HIGHER PERFORMANCE = Resource commitments that clearly match the strategy. People not waiting or arguing about resources, or doing the most important stuff in their spare time.

4. Personally Engage People at all Levels in the Organization

You can lead a transformation from the top, but you can’t DO a transformation from the top. You need your whole organization to be personally engaged and motivated if you want them to be a high performing team.

Engagement is personal.

True Engagement is about each individual having a reason to personally care and be motivated to do what the business needs.

In the playbook I talked about how to rethink the idea of communication and turn it instead into conversation.

Conversation = Engagement. Think about it this way…

A person would need to think about and internalize your new strategy if they need to participate in conversation about it — that’s the foundation of engagement.

If you are only just telling, people are not engaging.

In the playbook there are conversation scripts and tools which will help you get your team having the kinds of conversations that will build trust and confidence, increase motivation and commitment and get them moving your strategy forward.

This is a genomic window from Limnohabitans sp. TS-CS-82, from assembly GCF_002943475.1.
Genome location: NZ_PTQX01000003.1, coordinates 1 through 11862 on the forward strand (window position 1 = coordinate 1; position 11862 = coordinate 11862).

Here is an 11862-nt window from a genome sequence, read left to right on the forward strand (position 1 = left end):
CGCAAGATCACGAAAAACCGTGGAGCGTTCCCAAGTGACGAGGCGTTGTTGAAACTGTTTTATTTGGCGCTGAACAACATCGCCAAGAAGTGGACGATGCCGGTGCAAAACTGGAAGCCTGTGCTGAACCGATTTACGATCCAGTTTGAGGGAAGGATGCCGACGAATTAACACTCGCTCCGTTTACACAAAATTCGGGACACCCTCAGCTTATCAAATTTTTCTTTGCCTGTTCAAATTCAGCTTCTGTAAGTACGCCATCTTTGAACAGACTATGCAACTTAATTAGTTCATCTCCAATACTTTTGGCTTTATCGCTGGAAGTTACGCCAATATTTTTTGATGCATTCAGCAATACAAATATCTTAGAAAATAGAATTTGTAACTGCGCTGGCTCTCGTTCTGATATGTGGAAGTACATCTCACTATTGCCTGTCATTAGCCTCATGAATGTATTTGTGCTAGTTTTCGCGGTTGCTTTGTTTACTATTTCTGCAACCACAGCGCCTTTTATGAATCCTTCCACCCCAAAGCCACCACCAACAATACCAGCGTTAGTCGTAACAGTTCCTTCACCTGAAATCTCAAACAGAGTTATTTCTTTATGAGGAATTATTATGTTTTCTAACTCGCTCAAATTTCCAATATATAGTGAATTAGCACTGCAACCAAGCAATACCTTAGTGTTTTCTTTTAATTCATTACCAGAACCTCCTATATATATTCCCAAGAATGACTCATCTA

HIGER PERFORMANCE = Everyone Engaged.

Get the Executive Playbook

If you want some practical tools to increase your team’s performance in these 4 areas, get my Executive Playbook on Leading High Performing Teams.

It includes a streaming webinar and a workbook with tools templates and scripts.

For the rest of October you can still get the Executive Playbook on Leading High Performing Teams for FREE:

Take a look at the playbook.

And you can get it for FREE with a Trial Membership.
(No risk: You can cancel at any time)

This is one of many Executive Playbooks in my Executive Mentoring Group.

You can start your Free Trial here.

Patty Azzarello

Patty is available to speak at your company, annual meeting, or customer event. She can also deliver a custom workshop on Leadership or Strategy Execution for your leadership team. Contact Patty.

Or if you would like some personal help on your own professional development, check out her Executive Mentoring Group. It’s filled with insights, resources and support to build your executive confidence, advance your career, and includes direct mentoring from Patty.


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Patty Azzarello is an executive, best-selling author, speaker and CEO/Business Advisor. She became the youngest general manager at HP at the age of 33, ran a billion dollar software business at 35 and became a CEO for the first time at 38 (all without turning into a self-centered, miserable jerk)

You can find Patty at www.AzzarelloGroup.com, follow her on twitter or Facebook, or read her books RISE and MOVE.